Tag Archives: disability

Fighting Demons

Pittsburgh Steelers v. New England Patriots (2005) (CC BY-SA 3.0 Gen)

Pittsburgh Steelers v. New England Patriots at Heinz Field (2005), Author Bernard Gagnon (CC BY-SA 3.0 Unported)

Fighting the demons of anxiety, depression, and PTSD is a little like playing football [1][2].  We make headway then lose ground.  But the fight never really ends, not the way a game of football does.  There is no score.

We win by surviving another day.

Across Decades

It can be enormously discouraging to wrestle with the scars of abuse, decade in and decade out.  Surely, we must after all this time have made progress.

But progress is not linear.  Despite the passage of time, and an extensive list of medications – not to mention therapy – familiar demons can resurface.

Factors Impacting Our Success

So, are anxiety, depression, and PTSD ever really “conquered”?  Can they, at least, be fought to a standstill?  The answer depends.

The factors include the length and severity of the trauma we sustained; our particular genetics; the quality and extent of our medical treatment; our psychological and spiritual resources; the emotional support we have available; and the other stressors to which we are subjected.

None of these can be quantified.  Most can and do vary over the course of a lifetime.

The Struggle

Why not just throw in the towel (to mix sports metaphors)?  After all, the struggle is exhausting.  The struggle, however, is life. Continue reading

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Filed under Child Abuse, Child Molestation, Christianity, Emotional Abuse, Justice, Neglect, Physical Abuse, Poverty, Rape, Religion, Sexual Abuse, Sexual Assault, Sports, Violence Against Women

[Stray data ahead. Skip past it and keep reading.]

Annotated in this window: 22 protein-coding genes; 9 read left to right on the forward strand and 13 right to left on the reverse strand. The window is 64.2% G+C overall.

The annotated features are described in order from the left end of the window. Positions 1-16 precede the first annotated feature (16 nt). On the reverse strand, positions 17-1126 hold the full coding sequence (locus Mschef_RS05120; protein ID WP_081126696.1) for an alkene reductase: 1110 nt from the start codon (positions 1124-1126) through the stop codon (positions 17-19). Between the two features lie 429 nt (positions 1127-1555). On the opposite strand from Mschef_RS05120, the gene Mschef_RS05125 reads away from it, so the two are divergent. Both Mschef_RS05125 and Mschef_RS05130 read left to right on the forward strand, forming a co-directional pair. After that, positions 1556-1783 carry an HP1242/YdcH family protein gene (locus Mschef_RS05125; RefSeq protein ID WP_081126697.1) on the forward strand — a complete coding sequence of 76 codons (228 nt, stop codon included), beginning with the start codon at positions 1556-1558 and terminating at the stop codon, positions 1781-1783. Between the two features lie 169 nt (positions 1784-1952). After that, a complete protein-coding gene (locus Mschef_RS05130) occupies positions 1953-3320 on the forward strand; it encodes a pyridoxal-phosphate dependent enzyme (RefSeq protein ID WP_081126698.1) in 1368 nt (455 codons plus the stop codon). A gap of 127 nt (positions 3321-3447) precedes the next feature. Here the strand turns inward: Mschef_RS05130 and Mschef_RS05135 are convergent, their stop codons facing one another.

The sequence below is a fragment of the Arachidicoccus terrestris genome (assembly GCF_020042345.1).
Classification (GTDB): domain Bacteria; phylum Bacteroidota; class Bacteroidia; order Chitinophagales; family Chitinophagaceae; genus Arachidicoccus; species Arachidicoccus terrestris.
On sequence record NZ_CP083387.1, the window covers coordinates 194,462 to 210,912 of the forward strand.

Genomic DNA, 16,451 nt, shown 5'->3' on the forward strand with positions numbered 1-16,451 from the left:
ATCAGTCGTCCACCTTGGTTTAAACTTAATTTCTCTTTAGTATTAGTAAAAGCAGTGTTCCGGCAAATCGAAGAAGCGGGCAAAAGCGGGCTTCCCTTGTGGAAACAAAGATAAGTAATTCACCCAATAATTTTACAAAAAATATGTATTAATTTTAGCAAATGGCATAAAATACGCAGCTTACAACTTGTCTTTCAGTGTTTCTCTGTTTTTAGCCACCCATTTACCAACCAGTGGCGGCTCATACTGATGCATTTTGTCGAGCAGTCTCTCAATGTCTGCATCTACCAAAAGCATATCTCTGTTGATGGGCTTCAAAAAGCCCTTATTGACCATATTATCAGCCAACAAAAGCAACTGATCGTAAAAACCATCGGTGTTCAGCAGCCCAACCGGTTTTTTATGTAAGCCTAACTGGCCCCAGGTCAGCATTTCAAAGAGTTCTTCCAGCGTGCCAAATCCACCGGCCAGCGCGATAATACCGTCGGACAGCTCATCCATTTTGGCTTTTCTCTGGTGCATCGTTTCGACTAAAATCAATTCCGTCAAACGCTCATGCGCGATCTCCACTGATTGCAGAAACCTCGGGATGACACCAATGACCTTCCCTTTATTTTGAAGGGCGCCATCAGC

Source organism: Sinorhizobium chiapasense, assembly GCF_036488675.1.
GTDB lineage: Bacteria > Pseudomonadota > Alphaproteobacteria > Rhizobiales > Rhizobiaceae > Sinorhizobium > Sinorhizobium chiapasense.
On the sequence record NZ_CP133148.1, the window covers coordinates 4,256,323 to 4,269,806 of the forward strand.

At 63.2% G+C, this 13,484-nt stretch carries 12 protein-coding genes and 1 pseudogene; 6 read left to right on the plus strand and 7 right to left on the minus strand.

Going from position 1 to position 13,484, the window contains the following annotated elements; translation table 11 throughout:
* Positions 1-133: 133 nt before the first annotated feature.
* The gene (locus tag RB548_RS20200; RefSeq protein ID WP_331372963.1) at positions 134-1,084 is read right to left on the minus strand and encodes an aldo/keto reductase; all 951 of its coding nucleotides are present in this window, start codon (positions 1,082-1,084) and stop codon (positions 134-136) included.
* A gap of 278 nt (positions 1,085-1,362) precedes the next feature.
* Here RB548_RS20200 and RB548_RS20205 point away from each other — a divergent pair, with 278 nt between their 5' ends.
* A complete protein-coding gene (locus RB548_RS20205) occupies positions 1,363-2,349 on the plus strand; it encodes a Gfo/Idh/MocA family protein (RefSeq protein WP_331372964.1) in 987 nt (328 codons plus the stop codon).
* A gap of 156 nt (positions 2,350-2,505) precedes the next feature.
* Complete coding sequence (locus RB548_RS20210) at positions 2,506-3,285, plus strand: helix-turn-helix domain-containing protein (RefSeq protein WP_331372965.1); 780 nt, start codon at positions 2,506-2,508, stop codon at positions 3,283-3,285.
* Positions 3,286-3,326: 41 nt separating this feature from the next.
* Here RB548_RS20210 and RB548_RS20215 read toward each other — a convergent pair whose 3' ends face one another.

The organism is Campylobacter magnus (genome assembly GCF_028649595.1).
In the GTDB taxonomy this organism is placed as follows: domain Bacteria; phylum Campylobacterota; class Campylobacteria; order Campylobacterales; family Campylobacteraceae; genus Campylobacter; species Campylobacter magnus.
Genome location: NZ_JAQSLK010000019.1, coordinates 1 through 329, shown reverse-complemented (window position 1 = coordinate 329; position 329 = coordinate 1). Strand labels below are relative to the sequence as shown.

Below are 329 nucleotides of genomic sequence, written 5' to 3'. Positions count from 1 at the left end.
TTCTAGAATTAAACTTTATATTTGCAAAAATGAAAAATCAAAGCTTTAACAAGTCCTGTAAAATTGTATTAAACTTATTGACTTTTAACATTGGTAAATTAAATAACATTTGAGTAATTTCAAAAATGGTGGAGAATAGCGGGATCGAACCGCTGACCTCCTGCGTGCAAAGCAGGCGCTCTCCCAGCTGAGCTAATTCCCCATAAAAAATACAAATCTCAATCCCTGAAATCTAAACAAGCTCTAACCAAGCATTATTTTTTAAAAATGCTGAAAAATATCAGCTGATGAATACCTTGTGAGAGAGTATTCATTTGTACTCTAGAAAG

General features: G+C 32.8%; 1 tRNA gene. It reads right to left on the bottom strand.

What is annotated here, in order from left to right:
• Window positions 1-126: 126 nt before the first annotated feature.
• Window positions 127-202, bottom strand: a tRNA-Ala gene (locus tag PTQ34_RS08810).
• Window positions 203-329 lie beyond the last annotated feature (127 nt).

Polio

Tank respirator (“iron lung”) in use at Union Hospital, Terre Haute, IN 1953-1973, Author Daderot (PD)

Polio has been known since antiquity [1].  Before vaccines for the virus were discovered, polio was a scourge [2].

Fortunate patients experienced only minor symptoms.  Others were paralyzed to varying degrees; left with deformed limbs, or permanently dependent on mechanical respirators (“iron lungs”) for their next breath.  A certain percentage died outright.

Up to 50% of those who survived polio succumbed to post-polio syndrome, as long as 35 years later.  The symptoms of post-polio syndrome include exhaustion, difficulties with memory and concentration, increasing muscle and joint pain, and depression.

Will Power and Moral Superiority

Recovery from polio is not reliant on will power or moral superiority.  Neither is recovery from abuse.  We must not, therefore, grade ourselves on the extent to which we can be said to have recovered.

Vulnerability

Like polio, abuse can leave us vulnerable in certain areas.  This is not the same as being weak.  To be weak suggests that, with a little work, we might be stronger.  It implies a certain lack of character on our part.  That is not the case with abuse.

Effort and Determination

Yes, we can, with effort and determination, overcome some of the physical, mental, and emotional scars stemming from abuse.  But there is no arithmetic relationship between effort and outcome.  A teaspoon of sweat will not guarantee us a corresponding amount of improvement.  Nor, for that matter, will a gallon.

That is not to say the effort is useless.  Whether we succeed in overcoming the scars of our abuse or not, the mere effort develops qualities in us we could not have anticipated.  Qualities like courage, patience, and humility.  Like fortitude. Continue reading

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Filed under Child Abuse, Christianity, Emotional Abuse, Neglect, Physical Abuse, Religion, Sexual Abuse